Kiecker was on track to win BL5K with a gutsy run from Ohio up around the Great Lakes, before losing his paperwork to the Canadian roadside. Since that time, he’s traded in his Seca II for a new VFR800, and upgraded the el-cheepo rain suit to an Aerostich. What remains unchanged is Mark’s ability to spot the right route, and lay down the long miles to make it happen. Many times over the past year, we have told you to keep your eyes on this rider. Today, the rest of the BL2 field has no choice in the matter.
Less than 200 points behind Kiecker sits Nels Gebben, a veteran BL5K rider who won this year’s MN2K. Gebben ran with Kiecker on Leg One, but different riding styles apparently led to a reevaluation of the partnership. Of the two, Gebben is slightly more risk averse in his routing decisions. This might not be a bad thing. Since the two are separated by less than 200 points—the value of one bonus—the slightest over calculation on Kiecker’s part could play right into the hands of the more methodical Gebben.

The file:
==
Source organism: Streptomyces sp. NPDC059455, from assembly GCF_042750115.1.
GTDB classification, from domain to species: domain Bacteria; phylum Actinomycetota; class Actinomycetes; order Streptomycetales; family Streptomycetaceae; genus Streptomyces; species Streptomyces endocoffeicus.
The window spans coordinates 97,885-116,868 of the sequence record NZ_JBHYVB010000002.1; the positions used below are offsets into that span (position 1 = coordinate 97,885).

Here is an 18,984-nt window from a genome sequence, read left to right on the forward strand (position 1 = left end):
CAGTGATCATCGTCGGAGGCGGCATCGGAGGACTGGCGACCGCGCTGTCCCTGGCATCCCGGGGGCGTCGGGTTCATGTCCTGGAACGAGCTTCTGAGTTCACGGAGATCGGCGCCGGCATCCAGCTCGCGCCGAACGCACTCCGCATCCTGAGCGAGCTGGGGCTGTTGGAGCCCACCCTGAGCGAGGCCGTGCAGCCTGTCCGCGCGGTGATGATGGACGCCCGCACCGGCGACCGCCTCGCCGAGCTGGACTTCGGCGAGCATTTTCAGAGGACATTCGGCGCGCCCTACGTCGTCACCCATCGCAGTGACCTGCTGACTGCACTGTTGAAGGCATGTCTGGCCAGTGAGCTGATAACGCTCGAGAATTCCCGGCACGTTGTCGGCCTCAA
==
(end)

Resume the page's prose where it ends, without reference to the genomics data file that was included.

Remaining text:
Todd “Harley Trash” Witte, holding down third place, could be considered your dark horse. Todd’s ride got off to a rocky start after he emblazoned the front of his Harley Dresser with a sticker indicating he was sponsored by Mom, Dad and wife Karen. Todd’s answer to Karen’s question why she wasn’t listed first (“Ummmm….”) nearly ended his BL2 ride before it even began. Apparently these issues have been resolved, and Todd has been at the top of the standings ever since. BMW riders on the event have grumbled that Todd’s success is due to the roundels he has plastered to the side of the Harley’s fuel tank. We would suggest the rider planted firmly in the saddle is more the determining factor.